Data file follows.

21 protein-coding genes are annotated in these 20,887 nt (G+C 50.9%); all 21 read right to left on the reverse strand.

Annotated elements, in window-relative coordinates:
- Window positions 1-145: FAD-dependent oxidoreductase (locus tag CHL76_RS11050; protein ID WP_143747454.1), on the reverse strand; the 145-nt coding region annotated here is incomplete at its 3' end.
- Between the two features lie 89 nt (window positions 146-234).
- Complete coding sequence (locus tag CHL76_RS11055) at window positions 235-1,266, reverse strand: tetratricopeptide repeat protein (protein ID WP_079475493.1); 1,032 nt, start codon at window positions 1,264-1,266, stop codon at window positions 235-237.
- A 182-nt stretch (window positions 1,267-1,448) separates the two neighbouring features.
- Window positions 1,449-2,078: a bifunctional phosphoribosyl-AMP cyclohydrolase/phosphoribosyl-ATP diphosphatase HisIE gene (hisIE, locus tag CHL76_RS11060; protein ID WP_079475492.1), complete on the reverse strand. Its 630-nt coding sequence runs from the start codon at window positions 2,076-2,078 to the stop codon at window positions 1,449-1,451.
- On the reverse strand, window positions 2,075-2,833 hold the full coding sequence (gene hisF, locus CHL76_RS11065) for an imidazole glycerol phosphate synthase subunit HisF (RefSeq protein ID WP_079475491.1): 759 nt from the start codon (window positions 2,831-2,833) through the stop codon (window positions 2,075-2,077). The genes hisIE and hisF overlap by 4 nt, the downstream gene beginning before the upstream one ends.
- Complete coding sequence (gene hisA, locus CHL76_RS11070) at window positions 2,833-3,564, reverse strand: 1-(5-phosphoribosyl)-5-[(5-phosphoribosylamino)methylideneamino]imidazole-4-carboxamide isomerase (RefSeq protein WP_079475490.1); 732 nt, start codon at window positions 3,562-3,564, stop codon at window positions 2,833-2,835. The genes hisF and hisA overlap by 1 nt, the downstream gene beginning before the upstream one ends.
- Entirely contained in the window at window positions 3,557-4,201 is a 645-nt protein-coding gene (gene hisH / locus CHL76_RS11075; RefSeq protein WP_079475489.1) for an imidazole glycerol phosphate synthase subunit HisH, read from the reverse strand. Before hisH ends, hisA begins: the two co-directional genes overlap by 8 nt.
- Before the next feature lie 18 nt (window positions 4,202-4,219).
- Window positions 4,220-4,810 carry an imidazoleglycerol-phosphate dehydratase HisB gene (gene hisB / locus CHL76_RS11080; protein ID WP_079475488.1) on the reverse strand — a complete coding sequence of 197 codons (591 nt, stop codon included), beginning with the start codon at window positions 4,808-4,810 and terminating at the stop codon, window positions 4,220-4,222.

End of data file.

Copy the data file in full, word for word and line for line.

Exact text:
21 protein-coding genes are annotated in these 20,887 nt (G+C 50.9%); all 21 read right to left on the reverse strand.

Annotated elements, in window-relative coordinates:
- Window positions 1-145: FAD-dependent oxidoreductase (locus tag CHL76_RS11050; protein ID WP_143747454.1), on the reverse strand; the 145-nt coding region annotated here is incomplete at its 3' end.
- Between the two features lie 89 nt (window positions 146-234).
- Complete coding sequence (locus tag CHL76_RS11055) at window positions 235-1,266, reverse strand: tetratricopeptide repeat protein (protein ID WP_079475493.1); 1,032 nt, start codon at window positions 1,264-1,266, stop codon at window positions 235-237.
- A 182-nt stretch (window positions 1,267-1,448) separates the two neighbouring features.
- Window positions 1,449-2,078: a bifunctional phosphoribosyl-AMP cyclohydrolase/phosphoribosyl-ATP diphosphatase HisIE gene (hisIE, locus tag CHL76_RS11060; protein ID WP_079475492.1), complete on the reverse strand. Its 630-nt coding sequence runs from the start codon at window positions 2,076-2,078 to the stop codon at window positions 1,449-1,451.
- On the reverse strand, window positions 2,075-2,833 hold the full coding sequence (gene hisF, locus CHL76_RS11065) for an imidazole glycerol phosphate synthase subunit HisF (RefSeq protein ID WP_079475491.1): 759 nt from the start codon (window positions 2,831-2,833) through the stop codon (window positions 2,075-2,077). The genes hisIE and hisF overlap by 4 nt, the downstream gene beginning before the upstream one ends.
- Complete coding sequence (gene hisA, locus CHL76_RS11070) at window positions 2,833-3,564, reverse strand: 1-(5-phosphoribosyl)-5-[(5-phosphoribosylamino)methylideneamino]imidazole-4-carboxamide isomerase (RefSeq protein WP_079475490.1); 732 nt, start codon at window positions 3,562-3,564, stop codon at window positions 2,833-2,835. The genes hisF and hisA overlap by 1 nt, the downstream gene beginning before the upstream one ends.
- Entirely contained in the window at window positions 3,557-4,201 is a 645-nt protein-coding gene (gene hisH / locus CHL76_RS11075; RefSeq protein WP_079475489.1) for an imidazole glycerol phosphate synthase subunit HisH, read from the reverse strand. Before hisH ends, hisA begins: the two co-directional genes overlap by 8 nt.
- Before the next feature lie 18 nt (window positions 4,202-4,219).
- Window positions 4,220-4,810 carry an imidazoleglycerol-phosphate dehydratase HisB gene (gene hisB / locus CHL76_RS11080; protein ID WP_079475488.1) on the reverse strand — a complete coding sequence of 197 codons (591 nt, stop codon included), beginning with the start codon at window positions 4,808-4,810 and terminating at the stop codon, window positions 4,220-4,222.